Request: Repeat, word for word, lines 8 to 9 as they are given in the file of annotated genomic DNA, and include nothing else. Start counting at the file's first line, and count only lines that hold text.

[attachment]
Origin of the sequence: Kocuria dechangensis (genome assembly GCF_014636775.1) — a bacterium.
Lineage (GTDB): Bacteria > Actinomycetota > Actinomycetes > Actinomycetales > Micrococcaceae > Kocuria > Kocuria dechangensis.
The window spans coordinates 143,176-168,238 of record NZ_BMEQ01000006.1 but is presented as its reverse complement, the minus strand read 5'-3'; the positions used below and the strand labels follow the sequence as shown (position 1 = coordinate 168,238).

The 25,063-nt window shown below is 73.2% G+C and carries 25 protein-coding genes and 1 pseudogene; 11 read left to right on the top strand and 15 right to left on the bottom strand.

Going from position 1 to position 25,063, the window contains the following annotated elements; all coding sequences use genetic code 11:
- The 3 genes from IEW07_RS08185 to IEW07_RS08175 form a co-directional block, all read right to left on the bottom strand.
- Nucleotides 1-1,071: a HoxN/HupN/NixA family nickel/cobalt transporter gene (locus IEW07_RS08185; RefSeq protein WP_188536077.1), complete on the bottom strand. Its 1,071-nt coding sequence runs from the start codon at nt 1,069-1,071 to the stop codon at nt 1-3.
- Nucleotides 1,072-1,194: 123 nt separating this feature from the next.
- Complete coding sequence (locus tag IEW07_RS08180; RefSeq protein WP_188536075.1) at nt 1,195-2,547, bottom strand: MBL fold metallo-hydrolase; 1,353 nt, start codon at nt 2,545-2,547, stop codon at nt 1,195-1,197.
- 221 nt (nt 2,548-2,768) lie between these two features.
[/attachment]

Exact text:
- Nucleotides 1,072-1,194: 123 nt separating this feature from the next.
- Complete coding sequence (locus tag IEW07_RS08180; RefSeq protein WP_188536075.1) at nt 1,195-2,547, bottom strand: MBL fold metallo-hydrolase; 1,353 nt, start codon at nt 2,545-2,547, stop codon at nt 1,195-1,197.